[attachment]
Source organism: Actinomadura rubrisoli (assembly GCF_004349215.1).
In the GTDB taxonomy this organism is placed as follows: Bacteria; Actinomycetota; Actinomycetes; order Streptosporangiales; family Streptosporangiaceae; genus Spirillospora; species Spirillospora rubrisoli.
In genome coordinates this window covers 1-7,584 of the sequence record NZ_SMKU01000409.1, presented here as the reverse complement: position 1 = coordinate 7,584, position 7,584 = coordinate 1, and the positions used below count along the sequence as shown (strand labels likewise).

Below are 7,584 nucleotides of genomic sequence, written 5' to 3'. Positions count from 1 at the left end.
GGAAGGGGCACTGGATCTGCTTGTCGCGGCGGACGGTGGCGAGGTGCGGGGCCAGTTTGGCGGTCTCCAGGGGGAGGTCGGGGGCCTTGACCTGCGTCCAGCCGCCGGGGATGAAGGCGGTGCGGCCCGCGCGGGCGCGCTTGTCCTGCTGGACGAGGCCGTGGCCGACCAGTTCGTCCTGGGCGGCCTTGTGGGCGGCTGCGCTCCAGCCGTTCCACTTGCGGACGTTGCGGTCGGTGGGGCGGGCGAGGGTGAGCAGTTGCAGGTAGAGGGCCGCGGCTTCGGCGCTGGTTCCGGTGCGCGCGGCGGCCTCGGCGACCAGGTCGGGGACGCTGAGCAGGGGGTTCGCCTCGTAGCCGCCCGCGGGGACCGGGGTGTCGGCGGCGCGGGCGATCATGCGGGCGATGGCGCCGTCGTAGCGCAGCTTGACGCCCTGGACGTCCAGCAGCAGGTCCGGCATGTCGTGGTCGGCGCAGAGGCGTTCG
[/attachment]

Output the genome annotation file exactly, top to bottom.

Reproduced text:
Source organism: Actinomadura rubrisoli (assembly GCF_004349215.1).
In the GTDB taxonomy this organism is placed as follows: Bacteria; Actinomycetota; Actinomycetes; order Streptosporangiales; family Streptosporangiaceae; genus Spirillospora; species Spirillospora rubrisoli.
In genome coordinates this window covers 1-7,584 of the sequence record NZ_SMKU01000409.1, presented here as the reverse complement: position 1 = coordinate 7,584, position 7,584 = coordinate 1, and the positions used below count along the sequence as shown (strand labels likewise).

Below are 7,584 nucleotides of genomic sequence, written 5' to 3'. Positions count from 1 at the left end.
GGAAGGGGCACTGGATCTGCTTGTCGCGGCGGACGGTGGCGAGGTGCGGGGCCAGTTTGGCGGTCTCCAGGGGGAGGTCGGGGGCCTTGACCTGCGTCCAGCCGCCGGGGATGAAGGCGGTGCGGCCCGCGCGGGCGCGCTTGTCCTGCTGGACGAGGCCGTGGCCGACCAGTTCGTCCTGGGCGGCCTTGTGGGCGGCTGCGCTCCAGCCGTTCCACTTGCGGACGTTGCGGTCGGTGGGGCGGGCGAGGGTGAGCAGTTGCAGGTAGAGGGCCGCGGCTTCGGCGCTGGTTCCGGTGCGCGCGGCGGCCTCGGCGACCAGGTCGGGGACGCTGAGCAGGGGGTTCGCCTCGTAGCCGCCCGCGGGGACCGGGGTGTCGGCGGCGCGGGCGATCATGCGGGCGATGGCGCCGTCGTAGCGCAGCTTGACGCCCTGGACGTCCAGCAGCAGGTCCGGCATGTCGTGGTCGGCGCAGAGGCGTTCG